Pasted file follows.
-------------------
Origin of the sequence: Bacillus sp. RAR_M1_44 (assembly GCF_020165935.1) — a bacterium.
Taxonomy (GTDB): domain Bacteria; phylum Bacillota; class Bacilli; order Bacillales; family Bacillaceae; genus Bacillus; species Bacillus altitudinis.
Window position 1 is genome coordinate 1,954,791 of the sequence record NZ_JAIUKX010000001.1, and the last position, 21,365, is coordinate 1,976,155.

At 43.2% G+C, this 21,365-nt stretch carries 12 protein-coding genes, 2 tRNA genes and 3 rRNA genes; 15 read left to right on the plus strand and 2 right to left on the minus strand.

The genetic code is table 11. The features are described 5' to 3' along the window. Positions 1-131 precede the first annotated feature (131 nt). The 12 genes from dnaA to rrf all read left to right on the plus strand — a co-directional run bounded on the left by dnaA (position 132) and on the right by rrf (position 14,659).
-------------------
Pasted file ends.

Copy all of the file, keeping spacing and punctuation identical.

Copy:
Origin of the sequence: Bacillus sp. RAR_M1_44 (assembly GCF_020165935.1) — a bacterium.
Taxonomy (GTDB): domain Bacteria; phylum Bacillota; class Bacilli; order Bacillales; family Bacillaceae; genus Bacillus; species Bacillus altitudinis.
Window position 1 is genome coordinate 1,954,791 of the sequence record NZ_JAIUKX010000001.1, and the last position, 21,365, is coordinate 1,976,155.

At 43.2% G+C, this 21,365-nt stretch carries 12 protein-coding genes, 2 tRNA genes and 3 rRNA genes; 15 read left to right on the plus strand and 2 right to left on the minus strand.

The genetic code is table 11. The features are described 5' to 3' along the window. Positions 1-131 precede the first annotated feature (131 nt). The 12 genes from dnaA to rrf all read left to right on the plus strand — a co-directional run bounded on the left by dnaA (position 132) and on the right by rrf (position 14,659).